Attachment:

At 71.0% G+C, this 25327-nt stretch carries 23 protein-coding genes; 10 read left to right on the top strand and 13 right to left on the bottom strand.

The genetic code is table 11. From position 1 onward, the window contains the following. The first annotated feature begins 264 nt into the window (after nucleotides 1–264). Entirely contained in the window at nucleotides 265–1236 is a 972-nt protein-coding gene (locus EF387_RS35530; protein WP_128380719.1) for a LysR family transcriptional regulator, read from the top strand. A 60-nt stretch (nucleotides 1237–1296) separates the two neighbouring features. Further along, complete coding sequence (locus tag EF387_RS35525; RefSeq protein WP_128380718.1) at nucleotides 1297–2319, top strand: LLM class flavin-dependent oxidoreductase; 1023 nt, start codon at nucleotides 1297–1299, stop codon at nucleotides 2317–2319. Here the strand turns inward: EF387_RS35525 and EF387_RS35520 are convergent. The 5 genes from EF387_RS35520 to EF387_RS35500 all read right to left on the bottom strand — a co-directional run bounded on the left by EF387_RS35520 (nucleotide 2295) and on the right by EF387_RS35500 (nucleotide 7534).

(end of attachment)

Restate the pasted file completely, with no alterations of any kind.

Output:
At 71.0% G+C, this 25327-nt stretch carries 23 protein-coding genes; 10 read left to right on the top strand and 13 right to left on the bottom strand.

The genetic code is table 11. From position 1 onward, the window contains the following. The first annotated feature begins 264 nt into the window (after nucleotides 1–264). Entirely contained in the window at nucleotides 265–1236 is a 972-nt protein-coding gene (locus EF387_RS35530; protein WP_128380719.1) for a LysR family transcriptional regulator, read from the top strand. A 60-nt stretch (nucleotides 1237–1296) separates the two neighbouring features. Further along, complete coding sequence (locus tag EF387_RS35525; RefSeq protein WP_128380718.1) at nucleotides 1297–2319, top strand: LLM class flavin-dependent oxidoreductase; 1023 nt, start codon at nucleotides 1297–1299, stop codon at nucleotides 2317–2319. Here the strand turns inward: EF387_RS35525 and EF387_RS35520 are convergent. The 5 genes from EF387_RS35520 to EF387_RS35500 all read right to left on the bottom strand — a co-directional run bounded on the left by EF387_RS35520 (nucleotide 2295) and on the right by EF387_RS35500 (nucleotide 7534).